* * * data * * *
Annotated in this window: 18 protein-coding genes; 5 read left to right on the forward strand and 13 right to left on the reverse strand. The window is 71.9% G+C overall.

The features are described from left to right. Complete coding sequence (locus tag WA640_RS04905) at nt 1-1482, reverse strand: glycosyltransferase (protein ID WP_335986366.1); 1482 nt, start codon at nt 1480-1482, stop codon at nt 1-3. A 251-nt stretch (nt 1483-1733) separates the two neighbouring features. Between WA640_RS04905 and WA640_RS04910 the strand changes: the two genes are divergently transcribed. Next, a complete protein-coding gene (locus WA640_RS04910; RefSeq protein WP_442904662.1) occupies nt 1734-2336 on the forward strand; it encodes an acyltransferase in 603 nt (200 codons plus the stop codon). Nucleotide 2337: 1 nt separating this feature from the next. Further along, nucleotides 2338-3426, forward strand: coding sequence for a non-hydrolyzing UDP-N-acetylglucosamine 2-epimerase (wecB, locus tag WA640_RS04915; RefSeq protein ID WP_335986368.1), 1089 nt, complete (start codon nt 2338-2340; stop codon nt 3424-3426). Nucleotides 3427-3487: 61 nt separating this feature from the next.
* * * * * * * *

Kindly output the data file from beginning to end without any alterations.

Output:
Annotated in this window: 18 protein-coding genes; 5 read left to right on the forward strand and 13 right to left on the reverse strand. The window is 71.9% G+C overall.

The features are described from left to right. Complete coding sequence (locus tag WA640_RS04905) at nt 1-1482, reverse strand: glycosyltransferase (protein ID WP_335986366.1); 1482 nt, start codon at nt 1480-1482, stop codon at nt 1-3. A 251-nt stretch (nt 1483-1733) separates the two neighbouring features. Between WA640_RS04905 and WA640_RS04910 the strand changes: the two genes are divergently transcribed. Next, a complete protein-coding gene (locus WA640_RS04910; RefSeq protein WP_442904662.1) occupies nt 1734-2336 on the forward strand; it encodes an acyltransferase in 603 nt (200 codons plus the stop codon). Nucleotide 2337: 1 nt separating this feature from the next. Further along, nucleotides 2338-3426, forward strand: coding sequence for a non-hydrolyzing UDP-N-acetylglucosamine 2-epimerase (wecB, locus tag WA640_RS04915; RefSeq protein ID WP_335986368.1), 1089 nt, complete (start codon nt 2338-2340; stop codon nt 3424-3426). Nucleotides 3427-3487: 61 nt separating this feature from the next.